My post-election advice to Democrats is: Go to church. Don’t go to “get religion,” although it might be good for your soul. Just go, in the first instance, to “get” religion, i.e. understand what goes on in the heads and hearts of those who devoutly believe in God and how it affects their views of the world. It will help you politically.Maybe, as Lorie suggests, they would be more natural in their appeals to religious voters if they could come across more naturally as religious themselves.
I don't think the advice on the Democratic Party site is so laughable. It's basically standard advice for volunteers canvassing their neighbors on how to best target their message. What is funny is the public awkwardness that the Democrats are displaying as they try to win over religious voters. They are so public about their need to get right with religion that by their constant talking about it they just come across as manipulative and insincere.
Major players in the party — including Pelosi, Senate Minority Leader Harry Reid (D-Nev.) and Democratic National Committee (DNC) Chairman Howard Dean — have held and attended conferences in the faith community and met with bishops and religious leaders including Rick Warren, author of The Purpose Driven Life, and Bishop T.D. Jakes, who runs a popular megachurch in Texas.My experience is that all this meta-talk about how they're trying to frame their political positions as being in accord with their religious ideals weakens what they're trying to do. When a candidate starts weaving in Biblical references to their speech about the budget, people are going to see through that. If it isn't sincere and a natural part of how the politician has always talked, they're going to come off as phonies. They need to listen to Barack Obama's advice.
The DNC’s interfaith program, known as Faith in Action, has employed staffers to reach out to the evangelical, Catholic, Muslim and Jewish faithful. The visits and conversations have been closed to press to foster candid, open discussions.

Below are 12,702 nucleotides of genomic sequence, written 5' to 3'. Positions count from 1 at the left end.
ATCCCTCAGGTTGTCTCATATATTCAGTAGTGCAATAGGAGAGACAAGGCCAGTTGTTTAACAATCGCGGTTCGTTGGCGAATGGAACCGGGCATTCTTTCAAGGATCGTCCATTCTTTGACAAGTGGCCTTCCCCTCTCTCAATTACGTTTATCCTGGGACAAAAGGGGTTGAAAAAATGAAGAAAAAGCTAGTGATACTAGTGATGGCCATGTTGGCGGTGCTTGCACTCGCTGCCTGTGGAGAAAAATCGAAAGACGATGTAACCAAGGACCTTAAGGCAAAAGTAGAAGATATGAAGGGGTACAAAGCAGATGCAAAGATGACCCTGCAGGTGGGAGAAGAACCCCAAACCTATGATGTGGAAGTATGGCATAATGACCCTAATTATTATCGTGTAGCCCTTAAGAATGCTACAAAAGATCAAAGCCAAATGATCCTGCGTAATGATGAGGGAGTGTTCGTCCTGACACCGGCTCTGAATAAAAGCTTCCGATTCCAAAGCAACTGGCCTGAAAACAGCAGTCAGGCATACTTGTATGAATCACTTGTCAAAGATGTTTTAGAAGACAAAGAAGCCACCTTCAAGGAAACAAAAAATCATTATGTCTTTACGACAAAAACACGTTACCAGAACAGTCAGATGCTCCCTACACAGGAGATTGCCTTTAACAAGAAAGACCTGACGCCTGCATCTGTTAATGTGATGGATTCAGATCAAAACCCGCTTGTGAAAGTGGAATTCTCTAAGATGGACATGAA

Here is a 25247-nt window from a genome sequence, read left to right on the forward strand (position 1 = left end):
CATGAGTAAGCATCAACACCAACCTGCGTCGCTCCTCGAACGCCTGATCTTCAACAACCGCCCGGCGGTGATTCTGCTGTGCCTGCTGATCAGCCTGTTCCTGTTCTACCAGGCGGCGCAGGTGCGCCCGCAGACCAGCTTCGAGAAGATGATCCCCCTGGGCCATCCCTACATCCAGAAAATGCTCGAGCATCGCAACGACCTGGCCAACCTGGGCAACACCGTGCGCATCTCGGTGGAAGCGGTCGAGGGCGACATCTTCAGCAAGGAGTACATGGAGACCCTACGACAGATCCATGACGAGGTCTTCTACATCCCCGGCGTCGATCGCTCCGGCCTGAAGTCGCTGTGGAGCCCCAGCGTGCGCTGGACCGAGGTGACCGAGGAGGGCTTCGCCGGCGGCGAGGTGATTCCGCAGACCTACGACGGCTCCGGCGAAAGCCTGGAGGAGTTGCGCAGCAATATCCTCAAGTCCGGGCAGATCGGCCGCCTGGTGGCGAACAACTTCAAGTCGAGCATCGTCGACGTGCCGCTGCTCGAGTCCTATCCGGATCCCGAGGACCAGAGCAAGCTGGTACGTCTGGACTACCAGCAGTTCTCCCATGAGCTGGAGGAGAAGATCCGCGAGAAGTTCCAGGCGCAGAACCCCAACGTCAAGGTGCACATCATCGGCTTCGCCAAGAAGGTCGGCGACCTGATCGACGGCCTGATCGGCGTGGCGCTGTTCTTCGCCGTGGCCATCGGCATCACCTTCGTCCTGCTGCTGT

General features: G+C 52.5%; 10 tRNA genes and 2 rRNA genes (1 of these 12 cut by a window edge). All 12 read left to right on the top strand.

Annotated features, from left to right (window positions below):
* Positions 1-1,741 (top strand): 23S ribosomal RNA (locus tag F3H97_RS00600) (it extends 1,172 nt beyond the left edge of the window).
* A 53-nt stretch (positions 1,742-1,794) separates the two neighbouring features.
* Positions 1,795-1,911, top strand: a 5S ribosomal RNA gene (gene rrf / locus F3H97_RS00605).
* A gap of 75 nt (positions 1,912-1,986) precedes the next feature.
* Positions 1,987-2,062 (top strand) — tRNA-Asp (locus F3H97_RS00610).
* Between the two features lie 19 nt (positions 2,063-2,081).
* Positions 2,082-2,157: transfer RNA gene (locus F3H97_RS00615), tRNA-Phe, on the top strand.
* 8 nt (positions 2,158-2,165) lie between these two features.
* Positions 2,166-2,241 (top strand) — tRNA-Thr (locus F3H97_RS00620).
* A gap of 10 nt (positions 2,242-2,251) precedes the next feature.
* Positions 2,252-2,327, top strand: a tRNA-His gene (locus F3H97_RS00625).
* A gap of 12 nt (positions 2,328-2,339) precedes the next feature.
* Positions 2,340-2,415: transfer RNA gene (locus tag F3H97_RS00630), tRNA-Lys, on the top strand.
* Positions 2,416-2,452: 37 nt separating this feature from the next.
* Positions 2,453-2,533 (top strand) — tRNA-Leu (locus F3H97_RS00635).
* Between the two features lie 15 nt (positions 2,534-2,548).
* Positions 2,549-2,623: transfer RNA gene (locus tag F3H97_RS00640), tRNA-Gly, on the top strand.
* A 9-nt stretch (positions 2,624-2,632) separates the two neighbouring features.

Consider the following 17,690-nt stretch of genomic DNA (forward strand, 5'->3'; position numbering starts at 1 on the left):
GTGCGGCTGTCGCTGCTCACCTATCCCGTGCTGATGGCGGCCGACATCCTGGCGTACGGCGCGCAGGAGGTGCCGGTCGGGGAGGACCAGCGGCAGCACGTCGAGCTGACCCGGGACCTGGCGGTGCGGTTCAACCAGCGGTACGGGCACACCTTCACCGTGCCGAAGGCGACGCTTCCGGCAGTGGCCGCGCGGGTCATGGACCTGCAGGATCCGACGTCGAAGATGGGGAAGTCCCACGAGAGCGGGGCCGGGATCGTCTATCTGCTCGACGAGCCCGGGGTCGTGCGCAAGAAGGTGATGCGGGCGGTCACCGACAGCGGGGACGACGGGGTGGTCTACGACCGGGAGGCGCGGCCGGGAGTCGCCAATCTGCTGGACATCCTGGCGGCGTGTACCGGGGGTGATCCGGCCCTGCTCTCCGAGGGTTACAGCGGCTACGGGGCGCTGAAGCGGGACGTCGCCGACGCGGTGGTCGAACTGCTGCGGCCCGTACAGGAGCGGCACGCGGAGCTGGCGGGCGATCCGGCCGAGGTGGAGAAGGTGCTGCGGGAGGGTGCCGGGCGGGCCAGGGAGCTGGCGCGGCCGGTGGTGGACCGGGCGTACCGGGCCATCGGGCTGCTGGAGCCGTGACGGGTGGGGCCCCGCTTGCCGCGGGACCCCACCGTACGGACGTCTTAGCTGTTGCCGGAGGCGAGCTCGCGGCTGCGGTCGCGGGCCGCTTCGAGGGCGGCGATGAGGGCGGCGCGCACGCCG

"Nothing is more transparent than inauthentic expressions of faith by politicians who come and they're clapping kind of off-rhythm to the choir," Obama continued. "We don't need that."I wonder which politicians he's talking about? Hmmm.
The reason that the Democrats are so eager to suddenly seem religious is because they realize that in a nation as closely divided politically as we are, they can't afford to give up any segment of the population. Check out these statistics from the 2004 election on how Bush and Kerry did among voters based on how often the voters attend church with the percent of each group in parentheses:
More than weekly (16%) B 64 K 35If the Democrats can slice off some of those religious voters, it would make a big difference for them. I guess the GOP would also benefit in slicing off the non-religious voters but I don't see that happening any time soon. I predict that we will see so much more Bible and religious talk in 2008 as the Dems try to close the God gap. I'll be looking for Slate or some other enterprising writer to set up a God-o-meter to track all the references in the political talk. Probably, they'll just end up ticking everyone off and the one candidate who will do the best is the one who has the good taste not to talk about his or her private religious beliefs.
Weekly (26%) B 58 K 41
Monthly (14%) B 50 K 49
A Few times a year (28%)B 45 K 54
Never (15%) B 36 K 62